Older
September 19, 2009 @ 1:13 am
It may seem ridiculous. And maybe timewarp developer do the work with love but for me still has more meat on the Arturia. Throw in addition to the sequencer 1601. It seems there are many connoisseurs. Once they have spoken and written opinion, nothing else exists. There are more people who think timewarp has a sound a bit weak and significant levels of aliasing. It is true that I did not test version 1.4.1. But it's also OK if you go back to try and find that I like more than that of Arturia. Let us not rend the garments, which is not so important and ultimately are two great software.
DR
September 14, 2009 @ 6:59 pm
Wow, I cant believe that someone would say the Arturia sounds more like a 2600 than the Timewarp. That is laughable.

Look I like arturia synths and have all of them. Their 2600 sounds cool but it sounds nothing like a real Arp 2600. I too own a 2600 and it is obvious that for the timewarp developer this is a labour of love. They even had the manual wirtten by the guy that wrote the original 2600 manual! The only other cool arp is the Oddity. The Timewarp has the true quirkyness and grit of the real Arp 2600 and that is the bottom line.
Older
August 21, 2009 @ 8:57 pm
WaterDemon, my father bought an Arp 2600 when I was small. I remember exactly the day I came home I saw this synth. I was "playing" when I turned 12 years. Since then I have not stopped designing sounds with it. I think I know what I am talking about.Read again my previous comment, I realize that I said wrong. Sorry.
When I played for the first time TimewArp I am very disappointed, especially by those who had written the manual. Some time later I bought the very skeptical of Arturia. I am not disappointed and therefore (he had assumed that these softwares need more care and research) and on the contrary, I met an extremely musical and playable ... Timewarp thing lacking: flimsy, no body, lack of "wood. "
I think you're right in thinking, but some ask you to look musically. Watch for when choosing an virtual arp 2600 stay with the Arturia.
WaterDemon
August 13, 2009 @ 7:51 am
I am one of those lucky ones who have a real ARP 2600, and I must say that TimewARP comes much closer to it than Arturia's version. Sorry, Older, but it is YOU who do not know the true sound of ARP 2600. Timewarp still doesn't exactly replicate the hardware original, but if you want an emulation, this is as close as you can get.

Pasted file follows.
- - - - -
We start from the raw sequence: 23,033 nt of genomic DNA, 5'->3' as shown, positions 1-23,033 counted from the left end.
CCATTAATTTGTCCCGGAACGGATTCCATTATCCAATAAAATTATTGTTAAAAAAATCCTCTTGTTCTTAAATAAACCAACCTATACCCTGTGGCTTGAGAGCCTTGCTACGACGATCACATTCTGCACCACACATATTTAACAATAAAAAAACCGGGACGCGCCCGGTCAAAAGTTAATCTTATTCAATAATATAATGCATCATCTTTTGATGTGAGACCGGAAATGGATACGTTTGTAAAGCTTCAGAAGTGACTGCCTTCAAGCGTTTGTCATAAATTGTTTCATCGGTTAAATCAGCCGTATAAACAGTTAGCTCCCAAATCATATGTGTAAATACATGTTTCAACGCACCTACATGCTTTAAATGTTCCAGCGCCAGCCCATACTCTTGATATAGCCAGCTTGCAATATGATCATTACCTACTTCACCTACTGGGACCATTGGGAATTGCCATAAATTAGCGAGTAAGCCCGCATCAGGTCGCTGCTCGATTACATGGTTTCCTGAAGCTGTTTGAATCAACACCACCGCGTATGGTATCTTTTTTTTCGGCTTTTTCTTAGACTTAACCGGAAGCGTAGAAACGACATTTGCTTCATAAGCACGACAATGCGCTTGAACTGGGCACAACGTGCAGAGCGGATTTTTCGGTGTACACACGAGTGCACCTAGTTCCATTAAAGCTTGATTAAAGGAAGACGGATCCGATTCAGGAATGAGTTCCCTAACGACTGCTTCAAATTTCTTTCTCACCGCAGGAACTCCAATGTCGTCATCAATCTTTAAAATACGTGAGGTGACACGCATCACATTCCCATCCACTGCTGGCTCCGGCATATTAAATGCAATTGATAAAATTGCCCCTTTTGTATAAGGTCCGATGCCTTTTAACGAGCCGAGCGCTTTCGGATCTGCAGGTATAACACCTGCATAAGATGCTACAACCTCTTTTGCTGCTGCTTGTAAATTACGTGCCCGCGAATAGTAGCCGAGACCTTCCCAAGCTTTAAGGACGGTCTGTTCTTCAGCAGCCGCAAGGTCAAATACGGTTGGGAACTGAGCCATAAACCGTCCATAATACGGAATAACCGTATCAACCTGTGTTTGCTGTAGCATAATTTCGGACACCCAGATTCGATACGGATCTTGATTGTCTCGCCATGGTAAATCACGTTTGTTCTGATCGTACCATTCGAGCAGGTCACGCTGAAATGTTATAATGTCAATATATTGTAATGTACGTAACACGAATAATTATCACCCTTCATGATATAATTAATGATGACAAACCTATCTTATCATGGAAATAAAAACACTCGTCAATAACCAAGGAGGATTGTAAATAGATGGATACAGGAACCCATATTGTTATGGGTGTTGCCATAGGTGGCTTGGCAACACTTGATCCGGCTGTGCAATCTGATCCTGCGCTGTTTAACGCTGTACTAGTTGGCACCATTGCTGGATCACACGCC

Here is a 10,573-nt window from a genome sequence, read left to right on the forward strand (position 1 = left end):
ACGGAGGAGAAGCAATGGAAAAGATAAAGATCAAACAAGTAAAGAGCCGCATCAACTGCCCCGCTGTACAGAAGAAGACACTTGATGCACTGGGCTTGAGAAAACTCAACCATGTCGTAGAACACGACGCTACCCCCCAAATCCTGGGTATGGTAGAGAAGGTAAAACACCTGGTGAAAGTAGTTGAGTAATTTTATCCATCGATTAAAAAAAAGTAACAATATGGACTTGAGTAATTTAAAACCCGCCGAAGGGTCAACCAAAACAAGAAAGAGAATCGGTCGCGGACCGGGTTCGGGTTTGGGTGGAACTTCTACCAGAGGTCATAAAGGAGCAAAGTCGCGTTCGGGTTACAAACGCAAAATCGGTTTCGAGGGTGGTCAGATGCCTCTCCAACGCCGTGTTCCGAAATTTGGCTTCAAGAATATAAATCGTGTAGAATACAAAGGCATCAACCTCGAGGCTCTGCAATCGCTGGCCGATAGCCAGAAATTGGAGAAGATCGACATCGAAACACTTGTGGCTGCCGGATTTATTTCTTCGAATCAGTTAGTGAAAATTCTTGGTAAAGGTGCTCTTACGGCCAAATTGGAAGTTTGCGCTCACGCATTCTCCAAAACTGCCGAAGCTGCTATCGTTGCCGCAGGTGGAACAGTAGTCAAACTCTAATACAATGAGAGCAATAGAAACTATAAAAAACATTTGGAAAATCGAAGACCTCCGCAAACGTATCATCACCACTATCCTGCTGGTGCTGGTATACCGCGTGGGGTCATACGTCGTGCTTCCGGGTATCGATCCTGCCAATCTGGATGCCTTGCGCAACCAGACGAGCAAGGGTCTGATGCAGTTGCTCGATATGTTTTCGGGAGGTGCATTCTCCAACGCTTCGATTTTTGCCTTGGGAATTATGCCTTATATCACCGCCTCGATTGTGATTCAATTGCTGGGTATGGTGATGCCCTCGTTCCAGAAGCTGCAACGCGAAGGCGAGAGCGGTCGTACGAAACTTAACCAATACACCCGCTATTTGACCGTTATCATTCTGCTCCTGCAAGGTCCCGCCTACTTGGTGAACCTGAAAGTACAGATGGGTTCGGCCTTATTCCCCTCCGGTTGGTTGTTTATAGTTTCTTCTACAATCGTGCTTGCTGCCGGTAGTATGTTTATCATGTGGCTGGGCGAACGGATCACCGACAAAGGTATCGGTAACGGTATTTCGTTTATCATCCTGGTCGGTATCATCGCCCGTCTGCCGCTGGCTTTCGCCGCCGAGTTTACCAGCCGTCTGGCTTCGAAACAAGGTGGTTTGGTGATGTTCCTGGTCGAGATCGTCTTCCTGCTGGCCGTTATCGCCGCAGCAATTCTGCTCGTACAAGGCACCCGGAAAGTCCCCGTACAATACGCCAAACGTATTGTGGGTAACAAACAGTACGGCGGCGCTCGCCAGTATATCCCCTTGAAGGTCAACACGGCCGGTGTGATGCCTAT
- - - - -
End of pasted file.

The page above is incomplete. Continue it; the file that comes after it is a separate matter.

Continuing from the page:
Arturia 2600V sounds good in its own way, but it only captures a hint of the real 2600 quality, while this thing is probably 80% there. Also, I should mention that almost all TimewARP presets have insane volume level - I had to reduce it by a lot to get rid of annoying clipping. Kinda strange overlook for otherwise very solid product.
 
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  • Check Price
  • The link above will take you to an eBay search for this synth to see active listings. If you don't find it there, try looking in our forum marketplace or post a wanted classified.
  • Demos & Media
  • Audio Clip 1 - Sequencer/Lead demo. Listen to audio comparisons between the TimewARP 2600 and the original 2600 at Way Out Ware.

    Try / Buy - Visit Way Out Ware's website to download a free demo and try it out for yourself!

  • Specifications
  • Polyphony - Up to 8 voices (CPU dependent)
  • Oscillators - 3 VCO's and 1 Noise Gen (white or pink)
  • Modulation - 1 Sample & Hold driven by either an internal, external, or MIDI Beat Clock. Can also be used as LFO source.
  • Filter - 1 Lowpass resonant filter (self-oscillating). 1 Ring-modulator.
  • VCA/Envelopes - 1 VCA with 2 audio inputs. 2 Envelope generators: 1 ADSR, 1 AR. 1 Envelope follower.
  • Arpeg/Seq - None
  • Keyboard - Virtual Arp 3620 keyboard with 60 keys,
  • Effects - Stereo Spring Reverb, Portamento
  • Memory - Unlimited patch storage
  • Interfaces - RTAS
  • Macintosh - OS X 10.2 or higher, 1GHz processor, 256MB RAM
  • Windows/PC - Windows 98SE/2000/XP, 1GHz processor, 256MB RAM
  • Date Produced - 2004